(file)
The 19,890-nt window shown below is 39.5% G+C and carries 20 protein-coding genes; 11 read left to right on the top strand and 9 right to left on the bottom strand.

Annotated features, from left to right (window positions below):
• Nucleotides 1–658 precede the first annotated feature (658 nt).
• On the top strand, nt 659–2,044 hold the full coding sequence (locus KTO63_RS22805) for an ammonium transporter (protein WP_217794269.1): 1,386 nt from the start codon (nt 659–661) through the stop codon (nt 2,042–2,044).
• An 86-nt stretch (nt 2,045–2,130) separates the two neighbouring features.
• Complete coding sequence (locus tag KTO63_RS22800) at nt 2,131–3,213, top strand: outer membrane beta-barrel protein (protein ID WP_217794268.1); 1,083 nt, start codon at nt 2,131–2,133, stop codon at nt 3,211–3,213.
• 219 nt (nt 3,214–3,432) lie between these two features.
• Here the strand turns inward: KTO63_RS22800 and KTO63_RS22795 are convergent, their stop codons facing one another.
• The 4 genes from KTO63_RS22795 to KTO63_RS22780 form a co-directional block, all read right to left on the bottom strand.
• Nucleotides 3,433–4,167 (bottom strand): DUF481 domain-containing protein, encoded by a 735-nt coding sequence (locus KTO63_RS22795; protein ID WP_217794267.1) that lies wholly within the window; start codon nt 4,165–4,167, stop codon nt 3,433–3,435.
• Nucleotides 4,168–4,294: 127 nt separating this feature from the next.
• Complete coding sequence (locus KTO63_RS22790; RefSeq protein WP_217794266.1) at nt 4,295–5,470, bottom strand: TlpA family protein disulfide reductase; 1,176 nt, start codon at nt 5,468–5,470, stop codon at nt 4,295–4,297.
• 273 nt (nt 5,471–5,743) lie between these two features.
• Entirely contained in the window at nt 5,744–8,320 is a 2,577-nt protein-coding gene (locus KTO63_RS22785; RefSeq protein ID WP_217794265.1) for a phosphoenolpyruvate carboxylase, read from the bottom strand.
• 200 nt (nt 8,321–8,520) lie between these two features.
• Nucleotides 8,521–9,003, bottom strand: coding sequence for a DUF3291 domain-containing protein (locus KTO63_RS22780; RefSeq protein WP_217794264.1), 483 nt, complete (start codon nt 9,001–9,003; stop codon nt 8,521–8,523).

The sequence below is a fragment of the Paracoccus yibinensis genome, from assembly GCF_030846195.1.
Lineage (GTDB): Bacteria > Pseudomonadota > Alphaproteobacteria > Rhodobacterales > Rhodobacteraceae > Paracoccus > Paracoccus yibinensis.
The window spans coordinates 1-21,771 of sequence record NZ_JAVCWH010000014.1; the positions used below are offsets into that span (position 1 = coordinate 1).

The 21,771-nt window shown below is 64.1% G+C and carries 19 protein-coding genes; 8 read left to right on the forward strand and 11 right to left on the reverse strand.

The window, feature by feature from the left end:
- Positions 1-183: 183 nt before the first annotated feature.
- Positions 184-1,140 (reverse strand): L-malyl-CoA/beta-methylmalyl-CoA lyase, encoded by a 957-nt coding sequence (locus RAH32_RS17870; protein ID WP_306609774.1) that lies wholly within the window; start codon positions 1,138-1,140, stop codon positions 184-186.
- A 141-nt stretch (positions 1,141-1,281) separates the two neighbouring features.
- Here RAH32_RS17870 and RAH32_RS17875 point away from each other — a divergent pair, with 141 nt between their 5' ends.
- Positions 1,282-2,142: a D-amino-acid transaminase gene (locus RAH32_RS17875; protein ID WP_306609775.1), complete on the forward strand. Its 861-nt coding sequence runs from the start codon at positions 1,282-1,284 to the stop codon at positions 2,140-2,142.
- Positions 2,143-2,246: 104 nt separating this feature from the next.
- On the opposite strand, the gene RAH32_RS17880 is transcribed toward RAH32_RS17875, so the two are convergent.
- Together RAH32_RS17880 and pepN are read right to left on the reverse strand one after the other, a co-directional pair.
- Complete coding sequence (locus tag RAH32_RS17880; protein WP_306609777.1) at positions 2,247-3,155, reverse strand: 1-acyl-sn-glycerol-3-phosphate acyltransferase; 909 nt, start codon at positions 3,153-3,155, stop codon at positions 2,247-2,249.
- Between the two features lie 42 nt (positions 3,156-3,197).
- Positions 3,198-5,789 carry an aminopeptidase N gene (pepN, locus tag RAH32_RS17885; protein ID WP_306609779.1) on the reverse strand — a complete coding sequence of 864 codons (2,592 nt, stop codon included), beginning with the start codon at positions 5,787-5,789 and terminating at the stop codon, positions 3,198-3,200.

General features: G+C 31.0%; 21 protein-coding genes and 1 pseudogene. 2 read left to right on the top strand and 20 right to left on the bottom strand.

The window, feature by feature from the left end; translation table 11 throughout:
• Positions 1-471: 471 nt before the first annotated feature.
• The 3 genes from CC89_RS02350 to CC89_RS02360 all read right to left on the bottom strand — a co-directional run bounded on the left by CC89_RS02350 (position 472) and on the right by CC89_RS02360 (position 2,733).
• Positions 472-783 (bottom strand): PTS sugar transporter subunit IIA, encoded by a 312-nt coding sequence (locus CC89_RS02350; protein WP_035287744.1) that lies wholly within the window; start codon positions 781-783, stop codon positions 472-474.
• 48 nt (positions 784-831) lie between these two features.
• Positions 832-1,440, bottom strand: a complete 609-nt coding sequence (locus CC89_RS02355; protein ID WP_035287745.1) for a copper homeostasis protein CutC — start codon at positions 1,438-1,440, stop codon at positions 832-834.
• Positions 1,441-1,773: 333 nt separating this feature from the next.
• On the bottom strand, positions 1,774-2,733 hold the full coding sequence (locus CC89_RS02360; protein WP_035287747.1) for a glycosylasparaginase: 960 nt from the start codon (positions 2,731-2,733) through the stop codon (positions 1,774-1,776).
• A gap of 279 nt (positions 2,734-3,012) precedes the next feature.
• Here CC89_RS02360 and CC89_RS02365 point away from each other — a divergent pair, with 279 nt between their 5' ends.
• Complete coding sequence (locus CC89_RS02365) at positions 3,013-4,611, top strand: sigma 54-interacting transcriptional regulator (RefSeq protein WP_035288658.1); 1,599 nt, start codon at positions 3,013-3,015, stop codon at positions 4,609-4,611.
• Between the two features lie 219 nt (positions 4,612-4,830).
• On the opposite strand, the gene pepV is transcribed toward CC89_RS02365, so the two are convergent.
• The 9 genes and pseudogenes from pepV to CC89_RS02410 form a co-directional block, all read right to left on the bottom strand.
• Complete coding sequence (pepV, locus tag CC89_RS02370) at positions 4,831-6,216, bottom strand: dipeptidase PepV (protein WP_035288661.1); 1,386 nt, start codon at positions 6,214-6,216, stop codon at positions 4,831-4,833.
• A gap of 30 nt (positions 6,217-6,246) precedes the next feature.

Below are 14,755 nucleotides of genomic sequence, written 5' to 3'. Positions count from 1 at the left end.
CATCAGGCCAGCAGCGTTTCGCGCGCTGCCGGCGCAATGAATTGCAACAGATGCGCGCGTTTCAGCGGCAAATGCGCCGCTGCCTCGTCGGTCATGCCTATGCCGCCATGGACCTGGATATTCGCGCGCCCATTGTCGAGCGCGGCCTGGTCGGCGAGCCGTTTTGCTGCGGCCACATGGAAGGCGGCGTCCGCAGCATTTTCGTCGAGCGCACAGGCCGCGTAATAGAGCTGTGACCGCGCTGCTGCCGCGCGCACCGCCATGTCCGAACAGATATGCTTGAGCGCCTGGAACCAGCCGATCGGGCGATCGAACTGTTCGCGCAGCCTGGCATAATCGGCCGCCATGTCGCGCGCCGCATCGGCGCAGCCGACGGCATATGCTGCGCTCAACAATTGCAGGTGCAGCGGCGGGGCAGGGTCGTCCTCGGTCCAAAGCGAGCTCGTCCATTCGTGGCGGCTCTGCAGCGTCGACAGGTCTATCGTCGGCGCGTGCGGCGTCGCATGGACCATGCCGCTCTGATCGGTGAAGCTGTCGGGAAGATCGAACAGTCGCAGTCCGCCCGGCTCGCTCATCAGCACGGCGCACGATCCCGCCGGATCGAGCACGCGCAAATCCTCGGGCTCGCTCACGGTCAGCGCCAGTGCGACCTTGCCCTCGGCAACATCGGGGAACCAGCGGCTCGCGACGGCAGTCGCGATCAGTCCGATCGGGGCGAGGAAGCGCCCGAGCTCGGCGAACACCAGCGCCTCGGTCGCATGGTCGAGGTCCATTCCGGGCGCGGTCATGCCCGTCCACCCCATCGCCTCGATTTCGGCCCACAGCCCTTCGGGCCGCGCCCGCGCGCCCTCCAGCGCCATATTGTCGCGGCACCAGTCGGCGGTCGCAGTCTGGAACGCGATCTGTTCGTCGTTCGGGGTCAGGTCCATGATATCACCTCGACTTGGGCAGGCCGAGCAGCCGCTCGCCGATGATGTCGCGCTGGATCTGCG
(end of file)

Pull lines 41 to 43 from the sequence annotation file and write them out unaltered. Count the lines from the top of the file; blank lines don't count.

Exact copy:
• On the bottom strand, positions 1,774-2,733 hold the full coding sequence (locus CC89_RS02360; protein WP_035287747.1) for a glycosylasparaginase: 960 nt from the start codon (positions 2,731-2,733) through the stop codon (positions 1,774-1,776).
• A gap of 279 nt (positions 2,734-3,012) precedes the next feature.
• Here CC89_RS02360 and CC89_RS02365 point away from each other — a divergent pair, with 279 nt between their 5' ends.